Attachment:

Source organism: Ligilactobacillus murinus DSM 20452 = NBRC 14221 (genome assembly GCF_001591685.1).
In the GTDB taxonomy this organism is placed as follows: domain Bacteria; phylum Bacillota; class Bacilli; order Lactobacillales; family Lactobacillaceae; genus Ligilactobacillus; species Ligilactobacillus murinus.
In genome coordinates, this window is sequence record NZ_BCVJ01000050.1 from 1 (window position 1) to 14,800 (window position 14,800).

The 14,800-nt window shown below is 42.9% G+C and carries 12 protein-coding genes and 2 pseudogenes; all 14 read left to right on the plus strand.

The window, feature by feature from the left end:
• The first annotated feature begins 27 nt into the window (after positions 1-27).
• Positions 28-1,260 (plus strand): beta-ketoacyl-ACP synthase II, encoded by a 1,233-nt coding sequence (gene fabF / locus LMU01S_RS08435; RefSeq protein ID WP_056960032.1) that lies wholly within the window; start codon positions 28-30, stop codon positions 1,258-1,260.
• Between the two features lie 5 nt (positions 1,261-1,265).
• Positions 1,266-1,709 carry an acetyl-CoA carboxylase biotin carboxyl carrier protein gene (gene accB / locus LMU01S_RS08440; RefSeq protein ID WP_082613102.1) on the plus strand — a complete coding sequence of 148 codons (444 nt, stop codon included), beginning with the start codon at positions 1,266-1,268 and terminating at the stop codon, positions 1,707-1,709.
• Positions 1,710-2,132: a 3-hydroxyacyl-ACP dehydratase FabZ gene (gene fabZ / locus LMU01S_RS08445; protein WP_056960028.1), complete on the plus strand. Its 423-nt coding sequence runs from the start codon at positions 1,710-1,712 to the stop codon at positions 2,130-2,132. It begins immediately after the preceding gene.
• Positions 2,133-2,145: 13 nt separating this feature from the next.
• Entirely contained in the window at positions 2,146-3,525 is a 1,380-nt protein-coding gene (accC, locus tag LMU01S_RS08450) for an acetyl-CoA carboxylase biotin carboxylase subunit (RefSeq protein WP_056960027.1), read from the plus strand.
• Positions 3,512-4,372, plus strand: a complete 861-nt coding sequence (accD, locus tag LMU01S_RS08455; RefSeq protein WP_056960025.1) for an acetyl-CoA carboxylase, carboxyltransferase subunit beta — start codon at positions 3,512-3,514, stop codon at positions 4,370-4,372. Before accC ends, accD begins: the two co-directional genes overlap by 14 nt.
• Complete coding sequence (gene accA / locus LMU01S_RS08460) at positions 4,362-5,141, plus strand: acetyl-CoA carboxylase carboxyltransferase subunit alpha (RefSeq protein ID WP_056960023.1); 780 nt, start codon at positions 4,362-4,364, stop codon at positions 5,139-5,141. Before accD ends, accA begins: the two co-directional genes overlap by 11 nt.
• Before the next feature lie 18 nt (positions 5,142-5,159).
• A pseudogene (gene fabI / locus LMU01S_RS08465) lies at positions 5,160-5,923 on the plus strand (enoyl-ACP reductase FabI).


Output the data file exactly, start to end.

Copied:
Source organism: Ligilactobacillus murinus DSM 20452 = NBRC 14221 (genome assembly GCF_001591685.1).
In the GTDB taxonomy this organism is placed as follows: domain Bacteria; phylum Bacillota; class Bacilli; order Lactobacillales; family Lactobacillaceae; genus Ligilactobacillus; species Ligilactobacillus murinus.
In genome coordinates, this window is sequence record NZ_BCVJ01000050.1 from 1 (window position 1) to 14,800 (window position 14,800).

The 14,800-nt window shown below is 42.9% G+C and carries 12 protein-coding genes and 2 pseudogenes; all 14 read left to right on the plus strand.

The window, feature by feature from the left end:
• The first annotated feature begins 27 nt into the window (after positions 1-27).
• Positions 28-1,260 (plus strand): beta-ketoacyl-ACP synthase II, encoded by a 1,233-nt coding sequence (gene fabF / locus LMU01S_RS08435; RefSeq protein ID WP_056960032.1) that lies wholly within the window; start codon positions 28-30, stop codon positions 1,258-1,260.
• Between the two features lie 5 nt (positions 1,261-1,265).
• Positions 1,266-1,709 carry an acetyl-CoA carboxylase biotin carboxyl carrier protein gene (gene accB / locus LMU01S_RS08440; RefSeq protein ID WP_082613102.1) on the plus strand — a complete coding sequence of 148 codons (444 nt, stop codon included), beginning with the start codon at positions 1,266-1,268 and terminating at the stop codon, positions 1,707-1,709.
• Positions 1,710-2,132: a 3-hydroxyacyl-ACP dehydratase FabZ gene (gene fabZ / locus LMU01S_RS08445; protein WP_056960028.1), complete on the plus strand. Its 423-nt coding sequence runs from the start codon at positions 1,710-1,712 to the stop codon at positions 2,130-2,132. It begins immediately after the preceding gene.
• Positions 2,133-2,145: 13 nt separating this feature from the next.
• Entirely contained in the window at positions 2,146-3,525 is a 1,380-nt protein-coding gene (accC, locus tag LMU01S_RS08450) for an acetyl-CoA carboxylase biotin carboxylase subunit (RefSeq protein WP_056960027.1), read from the plus strand.
• Positions 3,512-4,372, plus strand: a complete 861-nt coding sequence (accD, locus tag LMU01S_RS08455; RefSeq protein WP_056960025.1) for an acetyl-CoA carboxylase, carboxyltransferase subunit beta — start codon at positions 3,512-3,514, stop codon at positions 4,370-4,372. Before accC ends, accD begins: the two co-directional genes overlap by 14 nt.
• Complete coding sequence (gene accA / locus LMU01S_RS08460) at positions 4,362-5,141, plus strand: acetyl-CoA carboxylase carboxyltransferase subunit alpha (RefSeq protein ID WP_056960023.1); 780 nt, start codon at positions 4,362-4,364, stop codon at positions 5,139-5,141. Before accD ends, accA begins: the two co-directional genes overlap by 11 nt.
• Before the next feature lie 18 nt (positions 5,142-5,159).
• A pseudogene (gene fabI / locus LMU01S_RS08465) lies at positions 5,160-5,923 on the plus strand (enoyl-ACP reductase FabI).